There are some other variables at play here as well. The state government is currently divided between a Republican Governor (Bobby Jindal) and House (with a narrow GOP majority) and a Democratic Senate. Thus, assuming this division remains, partisan wrangling will run through all of the mapping and deliberations. The current delegation is 6 Republicans to only 1 Democrat. Obviously both parties want to grow the size of their delegation. What either party is able to propose is somewhat limited by another consideration. As a result of the Voting Rights Act, the 2nd District which encompasses New Orleans will likely have to be kept majority-black. I profiled the interesting turn this district took in last year's election. Currently represented by Republican Joseph Cao, this district is likely to swing back to the Democrats next year. The requirement to maintain its racial balance limits the ability of the state to shift its black population into neighboring districts or to move outlying white constituents in.
The district that appears to be most in jeopardy is the 3rd, encompassing the southeastern part of the state. Currently held by Blue Dog Democrat Charlie Melancon, the willingness of state legislators to carve this district up and disperse its constituents to surrounding districts is buttressed by the fact that Melancon is vacating the seat next year to challenge GOP Senator David Vitter. As the study notes, it may be easier to force out Melancon's freshman successor than any of the more senior members of the delegation. If someone needs to lose out, better it be a freshman than someone with more political clout.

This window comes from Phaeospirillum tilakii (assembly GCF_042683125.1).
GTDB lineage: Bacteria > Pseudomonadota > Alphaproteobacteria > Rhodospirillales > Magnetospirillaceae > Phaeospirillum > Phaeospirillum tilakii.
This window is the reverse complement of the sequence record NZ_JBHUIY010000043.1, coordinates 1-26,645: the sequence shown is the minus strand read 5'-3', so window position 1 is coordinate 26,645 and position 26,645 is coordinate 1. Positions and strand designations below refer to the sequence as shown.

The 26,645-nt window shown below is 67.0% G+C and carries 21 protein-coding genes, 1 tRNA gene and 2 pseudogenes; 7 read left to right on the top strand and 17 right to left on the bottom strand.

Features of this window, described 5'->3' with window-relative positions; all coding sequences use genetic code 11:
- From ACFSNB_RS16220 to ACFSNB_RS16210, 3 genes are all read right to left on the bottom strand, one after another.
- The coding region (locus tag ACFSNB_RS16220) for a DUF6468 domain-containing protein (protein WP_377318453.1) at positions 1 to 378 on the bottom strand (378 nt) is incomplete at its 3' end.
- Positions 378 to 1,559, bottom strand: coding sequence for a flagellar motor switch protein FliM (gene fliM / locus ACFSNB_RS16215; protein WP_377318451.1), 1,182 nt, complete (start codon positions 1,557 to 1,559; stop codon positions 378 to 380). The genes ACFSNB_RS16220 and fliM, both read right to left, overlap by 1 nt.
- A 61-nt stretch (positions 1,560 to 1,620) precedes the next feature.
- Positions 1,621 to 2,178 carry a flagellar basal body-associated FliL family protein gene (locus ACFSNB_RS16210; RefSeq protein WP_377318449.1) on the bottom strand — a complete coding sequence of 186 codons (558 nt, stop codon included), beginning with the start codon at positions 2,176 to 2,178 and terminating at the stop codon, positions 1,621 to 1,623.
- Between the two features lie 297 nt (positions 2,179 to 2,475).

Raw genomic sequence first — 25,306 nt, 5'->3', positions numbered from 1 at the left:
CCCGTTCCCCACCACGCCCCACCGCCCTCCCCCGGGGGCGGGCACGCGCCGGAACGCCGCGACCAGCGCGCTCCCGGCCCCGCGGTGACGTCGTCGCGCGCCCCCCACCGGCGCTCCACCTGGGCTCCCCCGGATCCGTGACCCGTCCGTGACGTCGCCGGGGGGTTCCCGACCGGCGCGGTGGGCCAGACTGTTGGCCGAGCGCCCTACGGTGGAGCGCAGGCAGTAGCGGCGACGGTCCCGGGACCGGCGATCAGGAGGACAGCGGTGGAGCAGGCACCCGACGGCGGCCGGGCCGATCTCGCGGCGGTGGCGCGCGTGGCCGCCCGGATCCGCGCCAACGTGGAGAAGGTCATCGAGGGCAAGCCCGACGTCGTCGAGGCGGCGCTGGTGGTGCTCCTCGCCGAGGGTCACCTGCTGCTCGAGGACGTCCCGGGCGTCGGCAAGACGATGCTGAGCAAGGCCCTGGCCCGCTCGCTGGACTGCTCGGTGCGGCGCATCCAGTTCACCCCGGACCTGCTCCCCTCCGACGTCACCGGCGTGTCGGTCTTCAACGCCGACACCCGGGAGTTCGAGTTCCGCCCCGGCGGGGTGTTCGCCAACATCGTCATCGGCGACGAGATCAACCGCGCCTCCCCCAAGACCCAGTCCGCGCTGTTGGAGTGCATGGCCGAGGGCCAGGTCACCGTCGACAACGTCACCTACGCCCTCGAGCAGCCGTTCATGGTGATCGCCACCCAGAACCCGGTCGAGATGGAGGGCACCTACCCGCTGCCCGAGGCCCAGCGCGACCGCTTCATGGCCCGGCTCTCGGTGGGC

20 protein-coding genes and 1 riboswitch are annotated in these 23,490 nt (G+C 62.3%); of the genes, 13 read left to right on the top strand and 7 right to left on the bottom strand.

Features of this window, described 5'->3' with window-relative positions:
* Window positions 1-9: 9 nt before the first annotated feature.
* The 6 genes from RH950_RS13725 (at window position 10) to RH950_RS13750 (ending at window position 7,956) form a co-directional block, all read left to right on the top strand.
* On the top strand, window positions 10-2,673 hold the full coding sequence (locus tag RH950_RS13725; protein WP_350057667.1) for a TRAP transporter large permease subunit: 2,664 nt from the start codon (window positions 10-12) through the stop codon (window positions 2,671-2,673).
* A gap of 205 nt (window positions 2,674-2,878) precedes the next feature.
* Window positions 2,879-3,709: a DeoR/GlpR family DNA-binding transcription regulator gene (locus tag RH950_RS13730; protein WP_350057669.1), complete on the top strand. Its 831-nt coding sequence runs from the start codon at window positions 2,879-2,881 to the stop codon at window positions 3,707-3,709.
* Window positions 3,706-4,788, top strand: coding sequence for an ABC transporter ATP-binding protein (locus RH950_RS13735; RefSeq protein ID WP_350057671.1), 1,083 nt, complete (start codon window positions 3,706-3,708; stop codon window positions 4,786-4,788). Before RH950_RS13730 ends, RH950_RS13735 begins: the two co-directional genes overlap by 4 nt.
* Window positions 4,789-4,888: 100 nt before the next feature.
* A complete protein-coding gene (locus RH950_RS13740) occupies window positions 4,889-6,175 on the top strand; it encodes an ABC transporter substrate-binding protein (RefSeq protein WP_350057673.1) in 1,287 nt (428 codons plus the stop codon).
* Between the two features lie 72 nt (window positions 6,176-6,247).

The part of the state that seems to be ground zero in both parties' attempts to maximize their electoral chances is the greater Baton Rouge area (also profiled last year). The 6th district has been the most competitive in recent cycles and contains the largest African American population outside of New Orleans. Thus, moving enough whites out into surrounding districts or adding enough African Americans (probably from the 2nd assuming one could do so and still abide by the Voting Rights Act) would seem to be on the Democrats' agenda. Moving more whites in, probably from the 3rd, would help the GOP's chances.
Overlaying all of this is a general statewide trend toward Republicans. John McCain carried the state by 19 points in 2008, an improvement on Bush's 53% and 57% totals in 2000 and 2004 respectively. However, Democrats are able to be competitive in statewide offices. Senator Mary Landrieu is currently in her third Senate term. With an African American population of roughly 33% (with that population being very well dispersed as well), Democrats have a sizable base of support from which to build upon.
Thus, we've got the intersection of dramatic population shifts, partisanship, race, and the interests of individual politicians and their careers--all within a process that must produce a final outcome. Louisiana has always had one of the most colorful politics in the country. 2011 should live up to the state's reputation.